Vodafone shares top four tips for spotting a scam
We are getting involved with Fraud Awareness Week to help customers understand common online scams
November 14-20 marks international Fraud Awareness Week, which in Aotearoa is led by Consumer Protection NZ, with a focus on "together let's fight scams".
In 2020, New Zealanders lost more than $18 million dollars to online fraud and scams according to Netsafe. Covid-19 lockdowns also exacerbate the number of people hoodwinked by dubious actors according to MBIE 2020 data - due to more time spent at home and an increase in online shopping.
At Vodafone, we want to help our customers stay safe online. Below you can find some helpful tips for spotting a scam and if you think you may have fallen victim please visit consumerprotection.govt.nz or https://www.vodafone.co.nz/help/frauds-scams-and-safety/
Be suspicious of a potential online scam if:
- You get approached by a business/government/other organisations employee unexpectedly - always question uninvited txts/calls/emails in case it is a scam. Instead, contact the organisation directly through their website.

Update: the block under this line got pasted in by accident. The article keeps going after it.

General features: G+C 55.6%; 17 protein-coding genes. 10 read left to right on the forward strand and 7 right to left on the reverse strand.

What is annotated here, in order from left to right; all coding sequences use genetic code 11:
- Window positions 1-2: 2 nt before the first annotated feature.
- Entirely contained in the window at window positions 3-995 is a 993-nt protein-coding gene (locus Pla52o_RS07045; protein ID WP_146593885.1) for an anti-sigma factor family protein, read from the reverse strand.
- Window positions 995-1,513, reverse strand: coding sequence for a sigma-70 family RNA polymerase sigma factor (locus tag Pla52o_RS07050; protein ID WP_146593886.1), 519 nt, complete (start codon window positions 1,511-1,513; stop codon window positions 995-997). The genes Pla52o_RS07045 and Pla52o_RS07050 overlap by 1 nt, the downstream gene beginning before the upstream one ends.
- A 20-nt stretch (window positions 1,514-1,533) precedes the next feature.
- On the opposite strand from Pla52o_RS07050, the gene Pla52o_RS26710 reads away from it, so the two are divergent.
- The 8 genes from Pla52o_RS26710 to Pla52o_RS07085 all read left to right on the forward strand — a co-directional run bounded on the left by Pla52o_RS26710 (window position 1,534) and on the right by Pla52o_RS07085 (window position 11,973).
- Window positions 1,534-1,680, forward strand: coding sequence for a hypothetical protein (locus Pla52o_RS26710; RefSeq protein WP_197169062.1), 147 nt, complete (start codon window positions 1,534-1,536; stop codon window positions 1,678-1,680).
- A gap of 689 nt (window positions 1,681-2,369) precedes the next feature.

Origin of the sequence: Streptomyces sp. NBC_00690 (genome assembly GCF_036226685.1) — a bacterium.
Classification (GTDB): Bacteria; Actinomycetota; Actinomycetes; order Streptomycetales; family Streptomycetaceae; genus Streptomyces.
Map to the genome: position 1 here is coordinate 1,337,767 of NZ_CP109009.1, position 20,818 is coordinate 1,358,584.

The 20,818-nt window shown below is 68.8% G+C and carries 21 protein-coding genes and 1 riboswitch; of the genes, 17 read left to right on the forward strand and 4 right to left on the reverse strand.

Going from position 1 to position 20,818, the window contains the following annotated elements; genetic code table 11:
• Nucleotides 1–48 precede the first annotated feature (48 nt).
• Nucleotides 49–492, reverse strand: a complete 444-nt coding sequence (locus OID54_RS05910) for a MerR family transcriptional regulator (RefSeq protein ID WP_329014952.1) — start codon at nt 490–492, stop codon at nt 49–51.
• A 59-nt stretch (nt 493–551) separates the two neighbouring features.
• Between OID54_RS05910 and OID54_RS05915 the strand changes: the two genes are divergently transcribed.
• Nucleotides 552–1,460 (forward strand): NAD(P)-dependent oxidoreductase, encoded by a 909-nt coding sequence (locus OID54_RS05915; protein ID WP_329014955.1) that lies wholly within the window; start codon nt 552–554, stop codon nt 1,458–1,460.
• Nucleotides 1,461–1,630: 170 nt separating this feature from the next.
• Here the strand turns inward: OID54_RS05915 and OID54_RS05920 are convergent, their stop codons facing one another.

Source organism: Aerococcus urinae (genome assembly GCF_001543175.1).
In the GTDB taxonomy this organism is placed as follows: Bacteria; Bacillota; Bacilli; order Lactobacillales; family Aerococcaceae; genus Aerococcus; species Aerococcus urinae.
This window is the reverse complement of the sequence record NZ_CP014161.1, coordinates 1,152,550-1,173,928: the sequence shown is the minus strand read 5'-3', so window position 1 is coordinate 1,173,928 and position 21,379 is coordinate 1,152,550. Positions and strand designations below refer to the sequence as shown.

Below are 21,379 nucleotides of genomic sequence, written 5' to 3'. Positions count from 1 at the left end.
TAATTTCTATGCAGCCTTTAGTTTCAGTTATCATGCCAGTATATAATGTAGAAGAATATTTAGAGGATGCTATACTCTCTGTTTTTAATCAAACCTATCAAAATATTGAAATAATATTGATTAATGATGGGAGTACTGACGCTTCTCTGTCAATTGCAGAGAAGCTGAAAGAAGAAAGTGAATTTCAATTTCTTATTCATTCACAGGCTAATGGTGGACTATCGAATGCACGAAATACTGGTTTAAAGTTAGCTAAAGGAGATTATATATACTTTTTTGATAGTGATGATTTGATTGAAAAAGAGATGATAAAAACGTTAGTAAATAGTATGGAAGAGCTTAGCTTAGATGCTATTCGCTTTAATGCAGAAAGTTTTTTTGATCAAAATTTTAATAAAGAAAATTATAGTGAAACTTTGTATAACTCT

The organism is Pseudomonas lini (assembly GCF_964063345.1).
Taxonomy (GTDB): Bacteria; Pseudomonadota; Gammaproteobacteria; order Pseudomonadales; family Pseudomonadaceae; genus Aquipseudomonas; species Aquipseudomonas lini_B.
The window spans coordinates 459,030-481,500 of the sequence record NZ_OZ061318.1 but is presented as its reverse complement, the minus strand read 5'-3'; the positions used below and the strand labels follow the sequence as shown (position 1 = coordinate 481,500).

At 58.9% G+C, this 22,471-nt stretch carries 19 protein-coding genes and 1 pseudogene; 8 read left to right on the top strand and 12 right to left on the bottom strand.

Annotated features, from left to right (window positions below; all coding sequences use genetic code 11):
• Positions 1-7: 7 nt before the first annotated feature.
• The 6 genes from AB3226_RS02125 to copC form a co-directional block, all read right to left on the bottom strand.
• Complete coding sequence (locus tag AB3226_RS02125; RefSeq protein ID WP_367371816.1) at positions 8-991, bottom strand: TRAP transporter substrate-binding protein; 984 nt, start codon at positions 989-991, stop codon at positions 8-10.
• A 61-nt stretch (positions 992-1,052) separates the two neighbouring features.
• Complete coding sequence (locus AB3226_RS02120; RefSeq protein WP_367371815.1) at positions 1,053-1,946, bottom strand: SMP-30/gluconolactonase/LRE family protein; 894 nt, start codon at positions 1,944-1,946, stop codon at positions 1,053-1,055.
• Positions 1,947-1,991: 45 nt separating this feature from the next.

- You are being pressured to make a financial decision or transaction quickly – a genuine bank or trusted organisation would never pressure you to send money across instantly.
- You get asked for money or personal information unexpectedly - a genuine business, bank or government department will never contact you to ask for your PIN, password or to move money to another account.
- You are asked to click on a link in an unexpected email or text and the link looks suspicious – you can't guarantee where the link will take you or what software It will try and download onto your device. By clicking on this link, you may be opening the door for scammers to collect personal or financial information stored on your device. A lot of people have their credit card information saved to their device which could then fall into the wrong hands.
And one final piece of advice. Always listen to your instincts – if something feels wrong, then it often is.